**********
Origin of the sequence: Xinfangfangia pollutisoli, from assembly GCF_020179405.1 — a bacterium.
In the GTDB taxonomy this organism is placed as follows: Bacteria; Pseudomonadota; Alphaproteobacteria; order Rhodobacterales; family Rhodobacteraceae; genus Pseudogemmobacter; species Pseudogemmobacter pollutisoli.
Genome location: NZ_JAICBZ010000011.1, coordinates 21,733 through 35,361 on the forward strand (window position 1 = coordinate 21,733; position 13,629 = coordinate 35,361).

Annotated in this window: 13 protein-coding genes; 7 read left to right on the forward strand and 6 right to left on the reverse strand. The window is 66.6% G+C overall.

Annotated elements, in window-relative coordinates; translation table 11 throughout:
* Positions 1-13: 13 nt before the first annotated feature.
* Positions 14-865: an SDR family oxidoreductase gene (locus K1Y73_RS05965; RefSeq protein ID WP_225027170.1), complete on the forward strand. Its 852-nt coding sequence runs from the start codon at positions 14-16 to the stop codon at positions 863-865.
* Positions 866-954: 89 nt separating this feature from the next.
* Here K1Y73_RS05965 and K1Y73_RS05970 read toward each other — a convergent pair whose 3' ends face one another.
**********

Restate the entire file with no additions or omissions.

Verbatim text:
Origin of the sequence: Xinfangfangia pollutisoli, from assembly GCF_020179405.1 — a bacterium.
In the GTDB taxonomy this organism is placed as follows: Bacteria; Pseudomonadota; Alphaproteobacteria; order Rhodobacterales; family Rhodobacteraceae; genus Pseudogemmobacter; species Pseudogemmobacter pollutisoli.
Genome location: NZ_JAICBZ010000011.1, coordinates 21,733 through 35,361 on the forward strand (window position 1 = coordinate 21,733; position 13,629 = coordinate 35,361).

Annotated in this window: 13 protein-coding genes; 7 read left to right on the forward strand and 6 right to left on the reverse strand. The window is 66.6% G+C overall.

Annotated elements, in window-relative coordinates; translation table 11 throughout:
* Positions 1-13: 13 nt before the first annotated feature.
* Positions 14-865: an SDR family oxidoreductase gene (locus K1Y73_RS05965; RefSeq protein ID WP_225027170.1), complete on the forward strand. Its 852-nt coding sequence runs from the start codon at positions 14-16 to the stop codon at positions 863-865.
* Positions 866-954: 89 nt separating this feature from the next.
* Here K1Y73_RS05965 and K1Y73_RS05970 read toward each other — a convergent pair whose 3' ends face one another.